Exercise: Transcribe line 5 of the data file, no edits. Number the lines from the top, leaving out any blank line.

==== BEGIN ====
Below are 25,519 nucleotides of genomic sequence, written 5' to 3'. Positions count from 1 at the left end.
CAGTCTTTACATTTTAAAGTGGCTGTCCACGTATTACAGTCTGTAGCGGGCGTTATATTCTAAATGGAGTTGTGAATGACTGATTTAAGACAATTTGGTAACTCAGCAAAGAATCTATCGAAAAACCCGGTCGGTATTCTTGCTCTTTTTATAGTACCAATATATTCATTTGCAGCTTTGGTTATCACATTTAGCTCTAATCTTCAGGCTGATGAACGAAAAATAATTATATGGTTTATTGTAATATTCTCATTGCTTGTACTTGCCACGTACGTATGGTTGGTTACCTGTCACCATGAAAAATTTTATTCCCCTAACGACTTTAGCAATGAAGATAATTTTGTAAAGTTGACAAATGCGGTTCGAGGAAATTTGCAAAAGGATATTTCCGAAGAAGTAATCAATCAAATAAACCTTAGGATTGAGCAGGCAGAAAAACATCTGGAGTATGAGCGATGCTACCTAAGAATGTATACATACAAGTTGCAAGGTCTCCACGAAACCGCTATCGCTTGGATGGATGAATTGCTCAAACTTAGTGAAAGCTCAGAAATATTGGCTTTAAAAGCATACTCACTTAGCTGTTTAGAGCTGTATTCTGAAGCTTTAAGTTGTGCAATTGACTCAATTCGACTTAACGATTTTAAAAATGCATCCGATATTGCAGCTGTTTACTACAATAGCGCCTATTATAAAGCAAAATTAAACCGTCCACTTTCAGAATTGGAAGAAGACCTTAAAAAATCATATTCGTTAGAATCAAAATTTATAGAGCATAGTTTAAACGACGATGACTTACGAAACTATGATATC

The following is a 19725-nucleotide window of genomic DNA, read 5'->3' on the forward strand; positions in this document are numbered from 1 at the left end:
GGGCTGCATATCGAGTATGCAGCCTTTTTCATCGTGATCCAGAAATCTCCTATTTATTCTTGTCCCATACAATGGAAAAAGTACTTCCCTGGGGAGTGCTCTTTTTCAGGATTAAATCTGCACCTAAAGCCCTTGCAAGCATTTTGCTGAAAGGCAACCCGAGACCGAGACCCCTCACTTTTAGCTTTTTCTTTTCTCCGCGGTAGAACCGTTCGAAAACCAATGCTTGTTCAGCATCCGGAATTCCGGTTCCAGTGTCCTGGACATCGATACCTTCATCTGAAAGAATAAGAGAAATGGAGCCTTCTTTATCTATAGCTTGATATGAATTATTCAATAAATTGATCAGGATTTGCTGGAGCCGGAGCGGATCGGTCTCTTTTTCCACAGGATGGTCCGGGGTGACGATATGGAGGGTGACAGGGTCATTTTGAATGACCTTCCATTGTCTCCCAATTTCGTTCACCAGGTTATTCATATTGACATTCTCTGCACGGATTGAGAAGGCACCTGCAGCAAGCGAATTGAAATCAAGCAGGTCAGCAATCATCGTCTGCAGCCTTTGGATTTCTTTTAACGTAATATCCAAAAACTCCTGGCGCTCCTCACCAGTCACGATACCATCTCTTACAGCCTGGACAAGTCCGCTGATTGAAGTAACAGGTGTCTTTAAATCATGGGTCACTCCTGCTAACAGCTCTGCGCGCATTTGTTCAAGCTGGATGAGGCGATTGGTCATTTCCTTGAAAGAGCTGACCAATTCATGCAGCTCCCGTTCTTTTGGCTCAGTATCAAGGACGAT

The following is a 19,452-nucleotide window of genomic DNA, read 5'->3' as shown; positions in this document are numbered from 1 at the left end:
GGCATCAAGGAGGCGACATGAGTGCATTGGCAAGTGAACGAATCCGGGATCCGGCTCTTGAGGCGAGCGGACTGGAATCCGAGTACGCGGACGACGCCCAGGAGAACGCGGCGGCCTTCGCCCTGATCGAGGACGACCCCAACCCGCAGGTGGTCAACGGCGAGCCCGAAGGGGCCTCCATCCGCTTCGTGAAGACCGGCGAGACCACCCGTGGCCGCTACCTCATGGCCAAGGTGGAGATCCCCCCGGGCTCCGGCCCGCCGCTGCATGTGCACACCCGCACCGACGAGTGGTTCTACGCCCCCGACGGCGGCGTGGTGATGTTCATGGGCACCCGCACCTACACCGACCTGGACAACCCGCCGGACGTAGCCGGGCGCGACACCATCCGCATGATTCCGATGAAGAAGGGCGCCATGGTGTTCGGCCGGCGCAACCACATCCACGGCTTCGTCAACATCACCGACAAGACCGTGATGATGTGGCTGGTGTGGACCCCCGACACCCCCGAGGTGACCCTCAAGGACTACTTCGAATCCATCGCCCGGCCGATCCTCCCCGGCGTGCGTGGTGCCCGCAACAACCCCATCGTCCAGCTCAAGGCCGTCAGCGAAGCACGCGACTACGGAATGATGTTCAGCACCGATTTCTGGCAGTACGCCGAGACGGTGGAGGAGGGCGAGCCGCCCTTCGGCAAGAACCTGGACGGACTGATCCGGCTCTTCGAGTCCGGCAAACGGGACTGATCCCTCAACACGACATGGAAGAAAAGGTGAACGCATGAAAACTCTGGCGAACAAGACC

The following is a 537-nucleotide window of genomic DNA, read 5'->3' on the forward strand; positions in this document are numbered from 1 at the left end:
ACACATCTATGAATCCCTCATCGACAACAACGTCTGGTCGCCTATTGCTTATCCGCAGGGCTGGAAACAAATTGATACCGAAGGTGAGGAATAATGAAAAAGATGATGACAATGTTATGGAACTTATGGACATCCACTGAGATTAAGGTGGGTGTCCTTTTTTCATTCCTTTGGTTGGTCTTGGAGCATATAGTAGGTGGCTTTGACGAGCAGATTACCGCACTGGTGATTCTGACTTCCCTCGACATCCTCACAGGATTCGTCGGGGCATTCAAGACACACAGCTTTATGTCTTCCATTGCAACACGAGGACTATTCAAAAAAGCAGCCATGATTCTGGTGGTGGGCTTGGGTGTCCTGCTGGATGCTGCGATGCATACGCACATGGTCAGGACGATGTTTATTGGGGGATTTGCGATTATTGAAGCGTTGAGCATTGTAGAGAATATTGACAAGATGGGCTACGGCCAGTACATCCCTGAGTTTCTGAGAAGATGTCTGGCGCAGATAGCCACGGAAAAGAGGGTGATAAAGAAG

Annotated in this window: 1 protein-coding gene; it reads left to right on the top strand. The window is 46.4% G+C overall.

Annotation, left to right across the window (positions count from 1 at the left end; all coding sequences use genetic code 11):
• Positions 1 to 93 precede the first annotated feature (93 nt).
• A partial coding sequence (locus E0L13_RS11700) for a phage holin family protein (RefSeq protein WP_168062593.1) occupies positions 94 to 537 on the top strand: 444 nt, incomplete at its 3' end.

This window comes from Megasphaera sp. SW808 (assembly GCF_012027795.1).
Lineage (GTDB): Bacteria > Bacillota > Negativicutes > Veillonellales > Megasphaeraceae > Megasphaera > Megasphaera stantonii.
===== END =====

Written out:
The following is a 19,452-nucleotide window of genomic DNA, read 5'->3' as shown; positions in this document are numbered from 1 at the left end: